STORY Commercial Marine

4,000 HP for horse-powered island

Posted on August 11, 2016 by Chuck Mahnken, Images by Brittany Campbell, Laura Mahnken , Shepler’s, Shutterstock

On Mackinac Island in the USA, the only engine noise you hear is from the mtu Series 4000 engines.
Michigan, USA

Looking for a holiday far away from the sound of traffic and the everyday hustle and bustle? Then Mackinac Island is the place to go. A trip to this tiny isle in the Great Lakes in the US state of Michigan is like a journey into the past. Since 1898, automobiles have been banned on the island. Downtown has the charm of a Victorian village, filled with family-owned inns, galleries and fudge shops. Stately cottages with wraparound porches line the bluffs. Main Street bustles
with activity in the summer—but without the cacophony of car horns. Instead, one can only hear the soft clip clop of horse hooves and the occasional chime of a bicycle bell.The only motorized sounds on the island are the quiet hum of boat engines near the docks, as mtu-powered Shepler’s ferries shuttle tourists from sunup to sundown.

Shepler’s ferries pass the famous Grand Hotel on their approach to the Island.

Attracting nearly one million visitors a year, Mackinac Island is located in Lake Huron, one of the Great Lakes that border the United States and Canada. At only four square miles, the island is filled with some of the most spectacular scenery in Michigan. It became a popular summer destination in the 1880s, with the first tourists arriving by steamship to enjoy the fresh northern air. Elaborate summer hotels such as Grand Hotel were built to accommodate overnight guests, and many wealthy industrialists built their summer homes on the east and west bluffs, overlooking the sparkling waters of the Straits of Mackinac. Today, the island’s many historic buildings and homes are carefully preserved for future generations to enjoy.

Car-free and carefree

While the island has about 600 year-round residents, the majority of businesses are closed in winter. In summer months, the island hums with activity. Families bike along the M-185, a peaceful eight-mile ride along the island’s shoreline, and the only state highway in the nation where motor vehicles are banned. Shops, hotels and restaurants line the downtown area — which is only a few blocks long. More than 500
horses live on the island during the summer season, serving in all capacities—carriage tours, riding stables, taxi service, hotel luggage trams, even pulling the island’s street cleaners.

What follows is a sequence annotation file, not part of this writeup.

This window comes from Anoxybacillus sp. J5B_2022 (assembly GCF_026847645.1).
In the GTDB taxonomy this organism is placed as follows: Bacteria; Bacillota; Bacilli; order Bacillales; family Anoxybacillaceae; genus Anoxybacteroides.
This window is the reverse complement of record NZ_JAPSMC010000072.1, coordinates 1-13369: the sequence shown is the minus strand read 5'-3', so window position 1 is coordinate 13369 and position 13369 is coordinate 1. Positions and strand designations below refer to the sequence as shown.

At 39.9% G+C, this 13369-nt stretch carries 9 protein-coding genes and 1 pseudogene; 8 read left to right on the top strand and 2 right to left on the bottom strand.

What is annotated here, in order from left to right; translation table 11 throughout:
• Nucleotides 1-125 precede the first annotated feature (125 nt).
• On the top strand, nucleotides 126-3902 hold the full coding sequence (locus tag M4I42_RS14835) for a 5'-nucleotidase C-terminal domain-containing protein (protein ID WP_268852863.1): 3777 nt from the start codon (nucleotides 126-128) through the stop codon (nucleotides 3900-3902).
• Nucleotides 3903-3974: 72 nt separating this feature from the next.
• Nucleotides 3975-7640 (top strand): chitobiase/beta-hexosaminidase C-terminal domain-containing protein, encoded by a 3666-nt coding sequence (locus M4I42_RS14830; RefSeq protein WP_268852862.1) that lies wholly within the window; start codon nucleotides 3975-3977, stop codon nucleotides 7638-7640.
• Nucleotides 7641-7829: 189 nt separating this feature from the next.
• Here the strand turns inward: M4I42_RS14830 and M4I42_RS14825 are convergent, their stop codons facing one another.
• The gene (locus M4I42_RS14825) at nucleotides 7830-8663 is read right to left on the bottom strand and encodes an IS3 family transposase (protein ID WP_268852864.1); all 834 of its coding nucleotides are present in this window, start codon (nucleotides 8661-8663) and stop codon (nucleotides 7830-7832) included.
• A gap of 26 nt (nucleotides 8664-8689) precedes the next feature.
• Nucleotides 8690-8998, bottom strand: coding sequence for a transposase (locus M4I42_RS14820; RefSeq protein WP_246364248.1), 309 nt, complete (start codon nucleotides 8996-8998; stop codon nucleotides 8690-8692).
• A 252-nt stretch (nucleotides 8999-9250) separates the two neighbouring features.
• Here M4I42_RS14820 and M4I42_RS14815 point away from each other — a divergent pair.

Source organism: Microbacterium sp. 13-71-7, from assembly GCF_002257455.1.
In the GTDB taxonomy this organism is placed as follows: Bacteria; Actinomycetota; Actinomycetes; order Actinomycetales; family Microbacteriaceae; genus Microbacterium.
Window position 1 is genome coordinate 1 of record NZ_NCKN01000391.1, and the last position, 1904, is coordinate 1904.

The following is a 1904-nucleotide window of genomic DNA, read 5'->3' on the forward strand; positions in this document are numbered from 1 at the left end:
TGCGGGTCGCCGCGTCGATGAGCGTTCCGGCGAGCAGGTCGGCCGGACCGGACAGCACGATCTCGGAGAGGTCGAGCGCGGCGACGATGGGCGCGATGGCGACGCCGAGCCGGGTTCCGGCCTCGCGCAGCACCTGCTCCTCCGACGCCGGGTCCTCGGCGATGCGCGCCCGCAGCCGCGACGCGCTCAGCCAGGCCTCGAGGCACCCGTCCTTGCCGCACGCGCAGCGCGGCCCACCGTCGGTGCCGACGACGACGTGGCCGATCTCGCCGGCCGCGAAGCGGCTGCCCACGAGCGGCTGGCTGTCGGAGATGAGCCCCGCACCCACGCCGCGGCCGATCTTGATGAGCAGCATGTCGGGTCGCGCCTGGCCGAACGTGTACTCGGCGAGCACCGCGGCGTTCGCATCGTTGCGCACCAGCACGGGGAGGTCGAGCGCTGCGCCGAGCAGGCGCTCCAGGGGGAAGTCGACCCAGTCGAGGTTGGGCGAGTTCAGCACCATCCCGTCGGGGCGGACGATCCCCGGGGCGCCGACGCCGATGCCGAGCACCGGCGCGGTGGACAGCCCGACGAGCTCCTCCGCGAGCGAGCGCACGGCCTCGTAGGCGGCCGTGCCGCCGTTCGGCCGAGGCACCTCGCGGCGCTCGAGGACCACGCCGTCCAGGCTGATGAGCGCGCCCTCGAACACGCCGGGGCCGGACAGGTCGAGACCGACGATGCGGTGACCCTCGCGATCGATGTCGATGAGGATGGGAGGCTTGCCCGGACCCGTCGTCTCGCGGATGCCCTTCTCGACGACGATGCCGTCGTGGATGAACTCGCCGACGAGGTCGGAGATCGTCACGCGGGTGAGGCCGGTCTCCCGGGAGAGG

This is no history book illustration. Life is slower on Mackinac Island. Cars are banned, people go about on foot, ride bicycles or travel by horse and carriage.

Transportation on Mackinac Island is unique. The journey to the island is also a special experience — and part of the fun. Since there are no bridges to Mackinac Island, visitors must leave their cars behind on the mainland, and arrive by
aeroplane or ferry. The majority of visitors make the 16-minute trip across Lake Huron aboard a Shepler’s ferry.

From water’s edge to leading edge

For more than 70 years, Shepler’s has provided ferry service to Mackinac Island. In
1945, Captain William H. Shepler opened a snack shack and charter service to the island via highclass speedboats. As passenger traffic began to increase, a 30-foot cabin cruiser christened the Miss Margy after Capt.’s wife Margaret, started making runs. In 1969, The Welcome was built, ushering in a new era of larger vessels capable of transporting more than 100 people on two decks. Throughout the years, Shepler’s added more vessels to the fleet and expanded its services, docks and facilities.

Today, Shepler’s continues to be family owned, moving into the third generation of ownership. Capt. William H. Shepler’s son and three grandchildren Chris, Patty and Billy lead the company. The Shepler’s fleet has grown to six passenger ferries and one freight vessel, all powered by mtu engines. The 95-foot Sacre Bleu freight vessel starts the season in late winter, ploughing a path through the ice. Capable of powering through three feet of ice, the Sacre Bleu is powered by twin mtu Series 60 engines. As a flat-backed open space boat, it’s capable of hauling 200,000 lbs of cargo — anything from horses to pickles to cement trucks.

After the ice melts in April, Shepler’s starts its passenger ferry service. During peak season in July, its six ferries are in constant motion. The vessels operate between three ports, with 100 departures a day. To expand its service, Shepler’s built its biggest, most modern vessel to date, the Miss Margy, named after William Shepler’s wife, Margaret.

Building for the future

Christened in 2015, the $3.8 million Miss Margy is Shepler’s largest ferry. The former Miss Margy was one of the company’s first ferryboats in 1950. Although ferries are usually constructed in shipbuilding centers such as Louisiana and Wisconsin, Shepler’s wanted to keep the work in Michigan and partnered with nearby Moran Iron